This essay was written in response to an editor's open call to answer the question "Why Are You Single?"
I am single because it’s easier. It’s as simple and as complicated as that.
If I had a dollar for every time someone said to me “Humans aren’t meant to be alone so you need to find a boyfriend/husband,” I might be able to buy a ticket to Australia. I’ve wanted to go there for decades.
Two marriages and two wandering husbands have convinced me I am a poor judge of character and probably not a good candidate for until death do us part. When husband #2 strayed I knew there must be something very wrong with the way I do relationships.
I bear a large part of the blame, if there is a need for blame. I am bored easily. Personality quirks in a man seem cute in the beginning but by the end they set my teeth on edge. Mannerisms wear out their welcome with me and soon make me want to scream.
And then there are the expectations. Silly me, I thought each time I got married it was because we enjoyed each other’s company and couldn't get enough of it. Next thing I know, I’m being told he is not responsible for my happiness and I need to make a life of my own, aside from the marriage.
I’m certainly not an easy partner. Having a good memory myself, I have little patience for “I can’t remember," especially when the question is something like “who was that on the phone?” or “when is our anniversary?”
I have spent too many decades pretending to be engrossed in football games and learning the names of all the local sports heroes in order to be “conversant.”
Being single is not even close to being new to me. My last divorce was in 1985. Since then I have had two semi-serious longish-term relationships. Their failure to blossom probably has something to do with the way I choose men who are emotionally unavailable.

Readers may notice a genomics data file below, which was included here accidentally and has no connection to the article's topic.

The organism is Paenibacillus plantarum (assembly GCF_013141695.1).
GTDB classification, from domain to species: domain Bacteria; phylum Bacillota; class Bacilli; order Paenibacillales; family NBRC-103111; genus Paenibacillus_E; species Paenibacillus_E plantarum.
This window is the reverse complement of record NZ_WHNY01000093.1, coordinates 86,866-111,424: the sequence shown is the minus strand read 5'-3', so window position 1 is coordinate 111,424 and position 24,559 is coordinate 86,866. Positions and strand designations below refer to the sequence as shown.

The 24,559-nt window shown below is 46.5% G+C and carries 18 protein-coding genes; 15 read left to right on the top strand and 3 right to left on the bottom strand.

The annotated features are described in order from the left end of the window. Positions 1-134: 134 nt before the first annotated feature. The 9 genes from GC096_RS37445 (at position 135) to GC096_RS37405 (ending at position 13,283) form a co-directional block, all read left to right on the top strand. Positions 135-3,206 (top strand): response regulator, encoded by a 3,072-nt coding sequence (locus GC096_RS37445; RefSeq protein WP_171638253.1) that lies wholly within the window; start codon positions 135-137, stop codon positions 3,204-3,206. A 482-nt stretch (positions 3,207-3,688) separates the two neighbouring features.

I learned some things about myself during the twelve years I have been retired. I’ve grown to view relationships as being more trouble than they are worth.
I’ve learned that I prefer solitude to boring company.
I’ve grown to prefer going to movies and plays alone – no need for talking and answering questions. I still feel self-conscious alone in a restaurant, but I don’t really have money to spend in them anyway. If I want to eat out, I can always find somebody willing to tag along – especially if I say I’m treating.
I’ve learned that I like freedom from external expectations, be they sexual, emotional or social. I like the spontaneity being single allows. For instance, I could stop writing right here in the post and decide I want to ditch cooking and go get Chinese. I like not having to compromise between buying brand names and buying generics. I like not having to answer this question: “Is that new?”
I like not having to worry about bodily functions that interfere with co-habitational comfort.
Would a warm body (other than my dog’s) next to me in bed once in a while be okay? Absolutely. But at age 67, I still have the nerve to be picky about who I let share my bed. Guys my age are not as attractive to me as someone younger. Someone younger who would be attracted to me I view as suspicious. Not too conducive to hooking up, is it?
I’ve never been happier. I have friends of all ages and neighbors who try to look after me. I say “try” because I AM an independent old bird who likes to look after myself. But when I pull stunts like falling on my face in the driveway, I know there will be someone nearby I can count on to get me to the ER.
What’s not to like?